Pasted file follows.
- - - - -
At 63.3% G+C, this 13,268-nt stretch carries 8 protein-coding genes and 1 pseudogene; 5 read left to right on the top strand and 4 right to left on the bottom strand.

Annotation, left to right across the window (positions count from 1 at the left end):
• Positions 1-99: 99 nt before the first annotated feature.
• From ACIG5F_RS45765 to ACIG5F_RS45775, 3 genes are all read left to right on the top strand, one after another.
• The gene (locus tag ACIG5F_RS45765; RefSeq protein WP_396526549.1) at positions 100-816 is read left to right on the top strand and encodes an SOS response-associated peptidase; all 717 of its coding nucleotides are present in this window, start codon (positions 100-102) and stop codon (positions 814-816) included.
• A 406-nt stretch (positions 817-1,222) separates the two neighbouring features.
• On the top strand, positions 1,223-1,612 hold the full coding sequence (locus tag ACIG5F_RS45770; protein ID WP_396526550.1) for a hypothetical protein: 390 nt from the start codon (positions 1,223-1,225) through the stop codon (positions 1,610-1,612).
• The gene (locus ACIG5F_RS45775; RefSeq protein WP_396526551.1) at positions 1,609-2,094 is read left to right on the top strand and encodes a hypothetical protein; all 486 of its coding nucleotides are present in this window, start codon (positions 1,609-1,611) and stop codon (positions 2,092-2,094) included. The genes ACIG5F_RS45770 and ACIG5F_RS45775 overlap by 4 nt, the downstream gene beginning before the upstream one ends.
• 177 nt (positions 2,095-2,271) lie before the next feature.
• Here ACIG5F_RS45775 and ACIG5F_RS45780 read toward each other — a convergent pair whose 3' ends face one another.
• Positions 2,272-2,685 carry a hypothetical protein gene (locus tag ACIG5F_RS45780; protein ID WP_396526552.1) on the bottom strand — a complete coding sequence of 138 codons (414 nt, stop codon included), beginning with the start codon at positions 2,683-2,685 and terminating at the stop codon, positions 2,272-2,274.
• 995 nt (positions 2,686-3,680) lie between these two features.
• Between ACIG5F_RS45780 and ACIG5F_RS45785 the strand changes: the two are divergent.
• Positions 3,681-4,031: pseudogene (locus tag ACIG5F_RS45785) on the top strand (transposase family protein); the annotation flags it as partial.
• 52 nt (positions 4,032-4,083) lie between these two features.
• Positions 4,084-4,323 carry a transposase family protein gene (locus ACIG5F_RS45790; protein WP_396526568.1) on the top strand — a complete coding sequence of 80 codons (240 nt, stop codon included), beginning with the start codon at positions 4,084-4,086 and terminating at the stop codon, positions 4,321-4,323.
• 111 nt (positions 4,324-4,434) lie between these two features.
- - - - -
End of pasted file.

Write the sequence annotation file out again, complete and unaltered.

At 63.3% G+C, this 13,268-nt stretch carries 8 protein-coding genes and 1 pseudogene; 5 read left to right on the top strand and 4 right to left on the bottom strand.

Annotation, left to right across the window (positions count from 1 at the left end):
• Positions 1-99: 99 nt before the first annotated feature.
• From ACIG5F_RS45765 to ACIG5F_RS45775, 3 genes are all read left to right on the top strand, one after another.
• The gene (locus tag ACIG5F_RS45765; RefSeq protein WP_396526549.1) at positions 100-816 is read left to right on the top strand and encodes an SOS response-associated peptidase; all 717 of its coding nucleotides are present in this window, start codon (positions 100-102) and stop codon (positions 814-816) included.
• A 406-nt stretch (positions 817-1,222) separates the two neighbouring features.
• On the top strand, positions 1,223-1,612 hold the full coding sequence (locus tag ACIG5F_RS45770; protein ID WP_396526550.1) for a hypothetical protein: 390 nt from the start codon (positions 1,223-1,225) through the stop codon (positions 1,610-1,612).
• The gene (locus ACIG5F_RS45775; RefSeq protein WP_396526551.1) at positions 1,609-2,094 is read left to right on the top strand and encodes a hypothetical protein; all 486 of its coding nucleotides are present in this window, start codon (positions 1,609-1,611) and stop codon (positions 2,092-2,094) included. The genes ACIG5F_RS45770 and ACIG5F_RS45775 overlap by 4 nt, the downstream gene beginning before the upstream one ends.
• 177 nt (positions 2,095-2,271) lie before the next feature.
• Here ACIG5F_RS45775 and ACIG5F_RS45780 read toward each other — a convergent pair whose 3' ends face one another.
• Positions 2,272-2,685 carry a hypothetical protein gene (locus tag ACIG5F_RS45780; protein ID WP_396526552.1) on the bottom strand — a complete coding sequence of 138 codons (414 nt, stop codon included), beginning with the start codon at positions 2,683-2,685 and terminating at the stop codon, positions 2,272-2,274.
• 995 nt (positions 2,686-3,680) lie between these two features.
• Between ACIG5F_RS45780 and ACIG5F_RS45785 the strand changes: the two are divergent.
• Positions 3,681-4,031: pseudogene (locus tag ACIG5F_RS45785) on the top strand (transposase family protein); the annotation flags it as partial.
• 52 nt (positions 4,032-4,083) lie between these two features.
• Positions 4,084-4,323 carry a transposase family protein gene (locus ACIG5F_RS45790; protein WP_396526568.1) on the top strand — a complete coding sequence of 80 codons (240 nt, stop codon included), beginning with the start codon at positions 4,084-4,086 and terminating at the stop codon, positions 4,321-4,323.
• 111 nt (positions 4,324-4,434) lie between these two features.